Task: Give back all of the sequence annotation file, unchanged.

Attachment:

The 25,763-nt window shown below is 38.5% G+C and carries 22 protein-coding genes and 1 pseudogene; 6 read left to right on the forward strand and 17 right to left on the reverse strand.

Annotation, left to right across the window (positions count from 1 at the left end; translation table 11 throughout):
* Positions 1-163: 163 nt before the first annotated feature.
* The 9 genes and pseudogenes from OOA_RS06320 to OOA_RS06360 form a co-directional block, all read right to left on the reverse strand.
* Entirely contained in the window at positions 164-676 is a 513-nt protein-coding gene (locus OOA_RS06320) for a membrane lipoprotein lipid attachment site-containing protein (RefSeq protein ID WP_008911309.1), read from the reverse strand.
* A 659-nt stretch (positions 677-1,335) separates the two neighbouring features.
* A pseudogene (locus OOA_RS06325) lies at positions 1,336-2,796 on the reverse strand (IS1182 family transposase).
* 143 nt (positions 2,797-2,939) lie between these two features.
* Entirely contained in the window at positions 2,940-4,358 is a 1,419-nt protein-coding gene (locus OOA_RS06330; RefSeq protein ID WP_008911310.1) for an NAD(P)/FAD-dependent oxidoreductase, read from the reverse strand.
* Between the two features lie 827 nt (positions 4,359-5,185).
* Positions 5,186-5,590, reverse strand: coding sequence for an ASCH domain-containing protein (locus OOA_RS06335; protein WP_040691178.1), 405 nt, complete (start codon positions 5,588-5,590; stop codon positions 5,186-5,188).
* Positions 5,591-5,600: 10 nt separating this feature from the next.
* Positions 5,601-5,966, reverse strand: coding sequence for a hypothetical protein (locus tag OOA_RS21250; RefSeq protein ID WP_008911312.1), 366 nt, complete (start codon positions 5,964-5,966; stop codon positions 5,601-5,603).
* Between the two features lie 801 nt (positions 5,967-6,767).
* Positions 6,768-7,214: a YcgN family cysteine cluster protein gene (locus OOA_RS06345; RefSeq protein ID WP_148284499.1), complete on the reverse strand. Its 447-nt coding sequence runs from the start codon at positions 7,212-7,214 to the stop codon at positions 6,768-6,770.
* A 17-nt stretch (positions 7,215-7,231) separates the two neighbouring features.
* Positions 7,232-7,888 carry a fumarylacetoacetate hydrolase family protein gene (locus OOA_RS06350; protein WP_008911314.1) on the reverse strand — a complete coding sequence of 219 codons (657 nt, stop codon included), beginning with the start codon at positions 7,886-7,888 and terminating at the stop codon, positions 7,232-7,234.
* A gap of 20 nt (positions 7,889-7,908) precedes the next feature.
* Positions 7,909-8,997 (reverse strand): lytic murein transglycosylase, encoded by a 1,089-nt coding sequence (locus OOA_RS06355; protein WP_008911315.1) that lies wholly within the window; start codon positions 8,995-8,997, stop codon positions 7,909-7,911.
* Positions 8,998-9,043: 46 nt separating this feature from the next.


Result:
The 25,763-nt window shown below is 38.5% G+C and carries 22 protein-coding genes and 1 pseudogene; 6 read left to right on the forward strand and 17 right to left on the reverse strand.

Annotation, left to right across the window (positions count from 1 at the left end; translation table 11 throughout):
* Positions 1-163: 163 nt before the first annotated feature.
* The 9 genes and pseudogenes from OOA_RS06320 to OOA_RS06360 form a co-directional block, all read right to left on the reverse strand.
* Entirely contained in the window at positions 164-676 is a 513-nt protein-coding gene (locus OOA_RS06320) for a membrane lipoprotein lipid attachment site-containing protein (RefSeq protein ID WP_008911309.1), read from the reverse strand.
* A 659-nt stretch (positions 677-1,335) separates the two neighbouring features.
* A pseudogene (locus OOA_RS06325) lies at positions 1,336-2,796 on the reverse strand (IS1182 family transposase).
* 143 nt (positions 2,797-2,939) lie between these two features.
* Entirely contained in the window at positions 2,940-4,358 is a 1,419-nt protein-coding gene (locus OOA_RS06330; RefSeq protein ID WP_008911310.1) for an NAD(P)/FAD-dependent oxidoreductase, read from the reverse strand.
* Between the two features lie 827 nt (positions 4,359-5,185).
* Positions 5,186-5,590, reverse strand: coding sequence for an ASCH domain-containing protein (locus OOA_RS06335; protein WP_040691178.1), 405 nt, complete (start codon positions 5,588-5,590; stop codon positions 5,186-5,188).
* Positions 5,591-5,600: 10 nt separating this feature from the next.
* Positions 5,601-5,966, reverse strand: coding sequence for a hypothetical protein (locus tag OOA_RS21250; RefSeq protein ID WP_008911312.1), 366 nt, complete (start codon positions 5,964-5,966; stop codon positions 5,601-5,603).
* Between the two features lie 801 nt (positions 5,967-6,767).
* Positions 6,768-7,214: a YcgN family cysteine cluster protein gene (locus OOA_RS06345; RefSeq protein ID WP_148284499.1), complete on the reverse strand. Its 447-nt coding sequence runs from the start codon at positions 7,212-7,214 to the stop codon at positions 6,768-6,770.
* A 17-nt stretch (positions 7,215-7,231) separates the two neighbouring features.
* Positions 7,232-7,888 carry a fumarylacetoacetate hydrolase family protein gene (locus OOA_RS06350; protein WP_008911314.1) on the reverse strand — a complete coding sequence of 219 codons (657 nt, stop codon included), beginning with the start codon at positions 7,886-7,888 and terminating at the stop codon, positions 7,232-7,234.
* A gap of 20 nt (positions 7,889-7,908) precedes the next feature.
* Positions 7,909-8,997 (reverse strand): lytic murein transglycosylase, encoded by a 1,089-nt coding sequence (locus OOA_RS06355; protein WP_008911315.1) that lies wholly within the window; start codon positions 8,995-8,997, stop codon positions 7,909-7,911.
* Positions 8,998-9,043: 46 nt separating this feature from the next.